I announced to the chamber at the previous SPCB question time in March 2020 that there would be a review during this parliamentary session of the staff cost provision. Following that, the Presiding Officer wrote to business managers on 13 May 2020, and a memo was issued by SPCB members to their parliamentary group members on 14 May. That included the report and recommendations arising from the review of the reimbursement of members’ expenses scheme, as well as the agreed terms of reference for the review of the staff cost provision as commissioned by the SPCB. The remit for the staff cost provision review, along with the report of the wider review of the members’ expenses scheme, are available on the SPCB pages of the Parliament’s website.
The review is on-going, and the SPCB expects to consider its findings later in the autumn. If, following that consideration, any changes to the staff cost provision are recommended, those will be subject to a resolution of the Parliament. The SPCB expects that to take place towards the end of the current session in order that any changes could be introduced from the beginning of the next session in May 2021.
As was highlighted earlier, there is no doubt that there has been substantial growth both in the number of queries that members’ offices have received during the Covid-19 pandemic and in the complexity of those queries. I pay tribute to all parties’ staff for their work in serving our constituents.
The pandemic has also highlighted the need for members to have capable, experienced staff who are able to assist them with such queries and to support them in scrutinising legislation and Government activity in the Parliament. Therefore it is essential that the staff cost provision review is carried out timeously and comes to an appropriate conclusion. There must also be sufficient transparency around it. The GMB union has raised with me its concern about the lack of consultation with trade unions and with those in the workplace.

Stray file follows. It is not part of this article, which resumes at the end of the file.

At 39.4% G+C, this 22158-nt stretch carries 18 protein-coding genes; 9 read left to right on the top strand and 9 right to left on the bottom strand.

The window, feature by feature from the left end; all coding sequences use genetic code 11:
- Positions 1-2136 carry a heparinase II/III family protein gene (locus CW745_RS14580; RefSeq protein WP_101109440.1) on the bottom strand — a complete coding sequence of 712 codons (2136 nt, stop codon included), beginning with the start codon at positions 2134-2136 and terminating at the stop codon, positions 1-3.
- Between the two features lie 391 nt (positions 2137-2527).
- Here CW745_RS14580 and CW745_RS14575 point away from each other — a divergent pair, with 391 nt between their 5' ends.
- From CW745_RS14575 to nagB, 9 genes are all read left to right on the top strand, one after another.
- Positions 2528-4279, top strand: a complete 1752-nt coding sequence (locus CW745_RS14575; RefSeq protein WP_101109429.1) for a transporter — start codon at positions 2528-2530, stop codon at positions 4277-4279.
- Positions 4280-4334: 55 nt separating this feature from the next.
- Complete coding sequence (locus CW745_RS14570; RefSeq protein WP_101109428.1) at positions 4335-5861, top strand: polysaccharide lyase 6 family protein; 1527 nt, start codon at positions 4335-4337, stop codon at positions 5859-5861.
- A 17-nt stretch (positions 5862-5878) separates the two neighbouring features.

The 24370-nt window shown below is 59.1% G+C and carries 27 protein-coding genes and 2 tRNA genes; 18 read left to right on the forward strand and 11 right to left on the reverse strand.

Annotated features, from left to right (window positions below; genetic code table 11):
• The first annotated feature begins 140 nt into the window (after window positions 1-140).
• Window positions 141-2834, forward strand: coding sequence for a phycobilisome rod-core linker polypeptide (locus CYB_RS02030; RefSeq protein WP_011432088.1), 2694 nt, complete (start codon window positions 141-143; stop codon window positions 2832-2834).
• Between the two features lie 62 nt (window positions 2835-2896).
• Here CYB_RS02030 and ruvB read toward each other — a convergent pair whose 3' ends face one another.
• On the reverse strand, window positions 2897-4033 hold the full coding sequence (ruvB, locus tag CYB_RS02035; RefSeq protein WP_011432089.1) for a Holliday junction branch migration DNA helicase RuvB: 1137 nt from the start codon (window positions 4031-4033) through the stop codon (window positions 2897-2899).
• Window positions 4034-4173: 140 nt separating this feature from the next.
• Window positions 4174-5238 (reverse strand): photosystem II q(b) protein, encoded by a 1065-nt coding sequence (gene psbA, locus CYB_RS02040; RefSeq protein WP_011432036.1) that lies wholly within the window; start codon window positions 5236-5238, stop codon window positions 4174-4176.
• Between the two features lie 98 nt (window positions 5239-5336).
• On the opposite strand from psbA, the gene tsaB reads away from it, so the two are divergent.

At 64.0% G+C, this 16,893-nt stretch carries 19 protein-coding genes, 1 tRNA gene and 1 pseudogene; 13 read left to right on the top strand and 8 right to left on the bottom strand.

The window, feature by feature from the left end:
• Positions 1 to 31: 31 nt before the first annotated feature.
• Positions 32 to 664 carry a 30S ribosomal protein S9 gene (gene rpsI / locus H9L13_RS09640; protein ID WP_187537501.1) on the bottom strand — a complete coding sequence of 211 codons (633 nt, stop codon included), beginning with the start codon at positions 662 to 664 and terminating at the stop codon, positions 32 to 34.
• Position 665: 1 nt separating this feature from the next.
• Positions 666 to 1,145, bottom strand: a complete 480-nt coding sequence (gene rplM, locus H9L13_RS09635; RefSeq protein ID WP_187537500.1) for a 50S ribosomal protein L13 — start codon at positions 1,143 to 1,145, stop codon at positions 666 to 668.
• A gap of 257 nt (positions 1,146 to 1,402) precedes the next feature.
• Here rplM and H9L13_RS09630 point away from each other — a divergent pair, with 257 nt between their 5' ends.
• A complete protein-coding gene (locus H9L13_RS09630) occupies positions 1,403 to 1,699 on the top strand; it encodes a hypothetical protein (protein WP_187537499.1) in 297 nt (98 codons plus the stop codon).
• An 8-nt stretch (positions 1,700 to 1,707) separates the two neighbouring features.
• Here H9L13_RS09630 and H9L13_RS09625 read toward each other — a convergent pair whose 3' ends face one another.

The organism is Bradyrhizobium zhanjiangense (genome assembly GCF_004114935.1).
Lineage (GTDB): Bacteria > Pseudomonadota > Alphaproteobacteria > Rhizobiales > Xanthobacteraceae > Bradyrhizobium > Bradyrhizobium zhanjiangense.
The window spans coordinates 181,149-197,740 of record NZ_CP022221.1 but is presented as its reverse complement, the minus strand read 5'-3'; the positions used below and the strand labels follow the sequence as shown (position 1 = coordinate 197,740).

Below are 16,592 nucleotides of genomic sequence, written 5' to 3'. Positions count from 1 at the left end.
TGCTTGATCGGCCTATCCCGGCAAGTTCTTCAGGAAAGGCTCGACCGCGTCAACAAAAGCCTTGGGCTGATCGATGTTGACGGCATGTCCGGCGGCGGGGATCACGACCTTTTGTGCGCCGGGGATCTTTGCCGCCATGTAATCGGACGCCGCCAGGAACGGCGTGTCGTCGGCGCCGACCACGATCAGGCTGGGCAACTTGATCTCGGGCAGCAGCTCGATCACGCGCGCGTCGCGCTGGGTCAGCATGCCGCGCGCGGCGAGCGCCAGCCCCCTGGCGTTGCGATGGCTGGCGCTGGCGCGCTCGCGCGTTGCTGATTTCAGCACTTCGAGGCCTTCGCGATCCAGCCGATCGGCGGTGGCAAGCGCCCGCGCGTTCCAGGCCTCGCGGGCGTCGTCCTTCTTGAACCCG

What is the process for the review? Will the SPCB set out a clear plan for engaging not only with members but with staff representatives and trade unions?
I thank James Kelly, who, perhaps prompted by Bill Kidd’s earlier remarks, has rightly pointed out the substantial increase not just in the number of questions but in the complexity of the issues that members’ staff are having to deal with. That situation is very much informing the current review. It is considering not just the scale or the level of the provision but the way in which job descriptions and roles are defined, both to provide the flexibility that members quite clearly need and to reflect the changing nature of the roles themselves.
I also thank Mr Kelly for his involvement in the review. A number of members have committed to being interviewed as part of it. I encourage Bill Kidd and any other member with an interest to make their interest known to the Scottish Parliament information centre so that it can involve them. Following a survey of members’ staff, interviews are also taking place with individuals among them.
The involvement of trade unions has been raised previously. Ultimately, members are the employers of their staff, so the review needs to take into consideration the views of both members and those staff. I am sure that the concerns that the GMB has made known to the SPCB in writing will be reflected through the interview and survey process.
We cannot lose sight of the fact that the ultimate responsibility will fall to members, but we must ensure that the staff cost provision provides them with the wherewithal to employ the staff they need if they are to perform their roles on behalf of their constituents.